Today was a day I will never forget. We drove up the hill from Ephesus to Mary's house on top of the mountain. It is a holy place. St. John came here to bring the gospel, and he brought Mary too. Jesus told him from the cross to take care of Mary, and he told Mary to take care of John, the beloved disciple. John represents all of us. I felt an incredible peace when I walked into her home today. Something so deep and full of love moved my soul. To stand in the place where the Mother of Jesus, the Mother of God, spent her last years on earth, how incredible! I am just a guy from Mississippi who has only know her for a few years, why me? I don't know, but when I see Jesus, I will especially thank Him for allowing me this grace. I brought a new sorrow to this place today too, and Mary took it from me. We prayed the Mass just outside the house where Pope John Paul 2, and Pope Benedict have also celebrated Mass. I sang a song during the Communion that I had written for Mary called "Thine Eyes of Mercy". I pray that all of us on this journey carry this moment with us always. I thought of Mary's words to the servants at the wedding of Cana when I sat down to write this tonight. These are the last recorded words of our Mother in scripture. How appropriate, how mysterious, how timeless. She is still telling all who will listen, "Do whatever He tells you." If we do, we just might see a miracle.

Tuesday, March 17, 2009

Amazing Grace!

"But by the grace of God I am what I am, and his grace toward me was not in vain. On the contrary, I worked harder than any of them, though it was not I, but the grace of God which is with me" --St. Paul, Cor 15:10
St. Therese of Lisieux said, "Everything is grace." I bet she and Paul are very close in heaven. They both understood what we can also understand, our lives are about grace. We discover it new every day. When we willfully sin, we stray from grace. When we confess our sins He is faithful and just and forgives our sins, and grace floods over and through us again. I experienced an amazing grace this morning here in Turkey. We visited Laodicia, the last church that St. John wrote to in Revelation. Last night Jeff (Cavins) told me he was speaking from this passage and asked me if I had a song. I didn't, and it bothered me as to what to sing. I tossed in the bed till 11:00 and realized there was a song waiting for me to write down. I sang it today in the very ruins where St. John had directed his message.  It is called "Hot or Cold". It was a very surreal moment, a humbling moment. It was a moment of grace. St. Paul taught us about grace. He walked these hills and brought God's grace to everyone he met. We are all called to do the same. Even when we feel like failures and anything but graceful, we must beg for more grace. This relationship of grace with God is where we truly become who we are meant to be. This is where we learn to be hot or cold. This area is known for it's Hot Springs. I learned today that the hot springs here and the cold springs in Collosae, are both useful. Hot brings healing, and the cold ones bring refreshment. Both symbolized to the readers of St. John's day, and ours, the call upon us all as believers. We can bring healing and refreshment to this world through devotion to our Beloved Jesus. When we are lukewarm, we make God and the world sick. Same as the lukewarm springs here in Laodicia.  Amazing grace! Without it, we are going nowhere. With it, we can be a part of God's work, and know that our strength to do so is a result of grace itself.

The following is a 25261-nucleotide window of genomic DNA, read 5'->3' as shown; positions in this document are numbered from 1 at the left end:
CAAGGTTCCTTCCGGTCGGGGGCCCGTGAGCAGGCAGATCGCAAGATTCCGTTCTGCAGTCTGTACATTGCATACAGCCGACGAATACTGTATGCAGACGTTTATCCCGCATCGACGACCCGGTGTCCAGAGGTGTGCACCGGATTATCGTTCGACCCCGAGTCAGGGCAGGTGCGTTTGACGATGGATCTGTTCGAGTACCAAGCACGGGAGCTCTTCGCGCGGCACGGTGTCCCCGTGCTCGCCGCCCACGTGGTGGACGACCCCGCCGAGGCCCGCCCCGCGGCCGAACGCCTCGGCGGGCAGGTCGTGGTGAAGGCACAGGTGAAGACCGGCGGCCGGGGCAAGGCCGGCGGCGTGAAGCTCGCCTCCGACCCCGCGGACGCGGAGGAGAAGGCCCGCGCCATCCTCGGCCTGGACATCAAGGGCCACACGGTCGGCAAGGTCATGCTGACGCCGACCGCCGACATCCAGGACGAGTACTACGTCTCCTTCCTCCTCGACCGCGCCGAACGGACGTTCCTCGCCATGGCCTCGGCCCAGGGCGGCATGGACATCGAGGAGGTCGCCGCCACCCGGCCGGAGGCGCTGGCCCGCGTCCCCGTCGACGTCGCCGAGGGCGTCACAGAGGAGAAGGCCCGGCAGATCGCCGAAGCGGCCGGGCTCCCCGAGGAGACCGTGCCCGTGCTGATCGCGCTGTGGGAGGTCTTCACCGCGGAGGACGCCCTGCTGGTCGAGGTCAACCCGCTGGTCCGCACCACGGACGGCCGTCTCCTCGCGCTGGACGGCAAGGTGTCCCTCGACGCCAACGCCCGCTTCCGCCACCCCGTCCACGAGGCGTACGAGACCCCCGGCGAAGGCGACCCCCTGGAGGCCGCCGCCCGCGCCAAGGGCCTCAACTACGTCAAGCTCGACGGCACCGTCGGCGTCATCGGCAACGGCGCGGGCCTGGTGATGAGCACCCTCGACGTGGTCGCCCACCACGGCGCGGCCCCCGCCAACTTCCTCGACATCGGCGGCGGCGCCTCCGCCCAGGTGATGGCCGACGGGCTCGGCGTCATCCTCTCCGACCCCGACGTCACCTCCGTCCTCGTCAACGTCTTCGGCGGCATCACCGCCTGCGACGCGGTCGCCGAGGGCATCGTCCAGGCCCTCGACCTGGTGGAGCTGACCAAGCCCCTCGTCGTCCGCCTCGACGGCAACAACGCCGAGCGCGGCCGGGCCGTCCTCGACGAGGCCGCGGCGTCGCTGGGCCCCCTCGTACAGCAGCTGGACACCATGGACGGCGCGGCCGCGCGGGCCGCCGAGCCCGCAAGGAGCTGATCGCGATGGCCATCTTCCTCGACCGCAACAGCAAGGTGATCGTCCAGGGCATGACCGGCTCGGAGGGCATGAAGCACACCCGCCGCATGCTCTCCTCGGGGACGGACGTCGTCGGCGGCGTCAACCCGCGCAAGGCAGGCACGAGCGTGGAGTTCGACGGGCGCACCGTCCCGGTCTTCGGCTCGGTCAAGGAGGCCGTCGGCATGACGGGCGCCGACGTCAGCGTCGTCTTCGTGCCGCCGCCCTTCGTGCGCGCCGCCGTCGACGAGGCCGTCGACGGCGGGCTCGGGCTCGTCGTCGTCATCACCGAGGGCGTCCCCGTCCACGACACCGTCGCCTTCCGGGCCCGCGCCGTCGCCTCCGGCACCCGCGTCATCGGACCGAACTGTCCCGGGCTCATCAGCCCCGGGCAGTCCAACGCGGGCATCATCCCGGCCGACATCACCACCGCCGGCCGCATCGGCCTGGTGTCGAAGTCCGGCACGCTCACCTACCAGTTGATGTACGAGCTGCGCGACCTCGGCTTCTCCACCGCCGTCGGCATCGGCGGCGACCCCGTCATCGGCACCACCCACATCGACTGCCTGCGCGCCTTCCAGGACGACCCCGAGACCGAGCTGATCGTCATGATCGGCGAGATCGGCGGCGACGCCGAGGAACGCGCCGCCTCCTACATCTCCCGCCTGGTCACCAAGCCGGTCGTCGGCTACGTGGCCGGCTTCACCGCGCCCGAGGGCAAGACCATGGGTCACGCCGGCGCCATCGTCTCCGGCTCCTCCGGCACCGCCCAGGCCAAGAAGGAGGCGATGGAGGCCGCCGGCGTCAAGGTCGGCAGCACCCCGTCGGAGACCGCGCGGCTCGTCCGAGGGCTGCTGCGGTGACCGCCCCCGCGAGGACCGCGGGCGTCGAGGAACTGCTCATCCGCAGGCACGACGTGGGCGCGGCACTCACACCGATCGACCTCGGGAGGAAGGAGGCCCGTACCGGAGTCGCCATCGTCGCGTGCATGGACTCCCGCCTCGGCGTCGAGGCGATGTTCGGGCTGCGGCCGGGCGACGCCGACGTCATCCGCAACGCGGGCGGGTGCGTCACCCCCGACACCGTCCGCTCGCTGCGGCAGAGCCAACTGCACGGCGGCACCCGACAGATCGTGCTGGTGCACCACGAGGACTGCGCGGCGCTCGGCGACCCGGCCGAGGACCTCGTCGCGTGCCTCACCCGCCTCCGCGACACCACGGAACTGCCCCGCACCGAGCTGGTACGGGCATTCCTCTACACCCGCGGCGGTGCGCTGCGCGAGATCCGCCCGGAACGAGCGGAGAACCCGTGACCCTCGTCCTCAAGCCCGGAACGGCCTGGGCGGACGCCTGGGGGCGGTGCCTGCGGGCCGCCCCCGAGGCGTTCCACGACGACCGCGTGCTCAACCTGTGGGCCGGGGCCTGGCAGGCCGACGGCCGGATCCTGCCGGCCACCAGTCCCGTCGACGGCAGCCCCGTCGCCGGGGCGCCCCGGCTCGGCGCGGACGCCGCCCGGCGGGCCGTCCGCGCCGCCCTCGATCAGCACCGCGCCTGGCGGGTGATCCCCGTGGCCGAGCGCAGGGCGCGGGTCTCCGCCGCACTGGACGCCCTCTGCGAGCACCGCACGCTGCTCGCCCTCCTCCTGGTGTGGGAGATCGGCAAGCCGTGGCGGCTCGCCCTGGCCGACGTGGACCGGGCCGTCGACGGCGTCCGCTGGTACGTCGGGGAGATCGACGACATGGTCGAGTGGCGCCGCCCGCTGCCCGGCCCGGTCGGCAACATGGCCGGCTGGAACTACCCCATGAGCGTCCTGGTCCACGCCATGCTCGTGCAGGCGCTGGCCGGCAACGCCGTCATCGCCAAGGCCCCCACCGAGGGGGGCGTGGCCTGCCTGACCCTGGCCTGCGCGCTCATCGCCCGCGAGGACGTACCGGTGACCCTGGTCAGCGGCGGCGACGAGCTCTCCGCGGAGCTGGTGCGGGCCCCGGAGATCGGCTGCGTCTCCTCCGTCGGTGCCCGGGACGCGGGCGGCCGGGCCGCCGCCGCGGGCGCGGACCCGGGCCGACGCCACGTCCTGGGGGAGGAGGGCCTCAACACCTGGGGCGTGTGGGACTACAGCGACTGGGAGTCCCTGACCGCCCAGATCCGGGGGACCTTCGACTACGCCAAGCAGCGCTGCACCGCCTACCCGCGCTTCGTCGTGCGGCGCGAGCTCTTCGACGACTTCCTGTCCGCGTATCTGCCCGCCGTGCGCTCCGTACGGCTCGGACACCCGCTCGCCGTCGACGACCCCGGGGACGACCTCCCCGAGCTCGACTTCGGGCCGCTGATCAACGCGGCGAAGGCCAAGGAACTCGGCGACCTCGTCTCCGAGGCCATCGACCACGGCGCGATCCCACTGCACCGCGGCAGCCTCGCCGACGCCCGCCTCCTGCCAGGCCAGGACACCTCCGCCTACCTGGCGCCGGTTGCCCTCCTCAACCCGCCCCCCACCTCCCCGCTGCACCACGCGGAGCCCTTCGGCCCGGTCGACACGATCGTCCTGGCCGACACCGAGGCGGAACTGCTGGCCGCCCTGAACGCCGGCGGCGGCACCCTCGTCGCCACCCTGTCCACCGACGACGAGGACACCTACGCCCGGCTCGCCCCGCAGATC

Laodicia, Turkey

Monday, March 16, 2009

Eyes Wide Open

"With eyes wide open to the mercies of God, I beg you, my brothers, as an act of intelligent worship, to give him your bodies, as a living sacrifice, consecrated to him and acceptable by him.--St. Paul, Romans 12:1
"With eyes wide open...", isn't Paul's heart always right in front of us? He was truly a poet for God, always looking for a way to say it better and clearer. When our eyes are wide open to His mercy, we can only respond with giving Him everything. The early Church was never taught to separate body and soul the way we do today. They were taught by the apostles and fathers that the body and soul are intricate to the work of God. The cross redeems who we are entire. The bodies are gonna change one day and be like His risen body! When we offer God our bodies as a living sacrifice, we are following Jesus. He did the same thing. Realize this, with eyes wide open, be smart in you worship, give your body/soul to Jesus today. Let everything you eat, drink, say or think be for the glory of God. It's all because of His mercy that we can.
Hieropolis, Turkey

Sunday, March 15, 2009

Calling the Faithful..

For us to live is Christ, and to die is gain.--St. Paul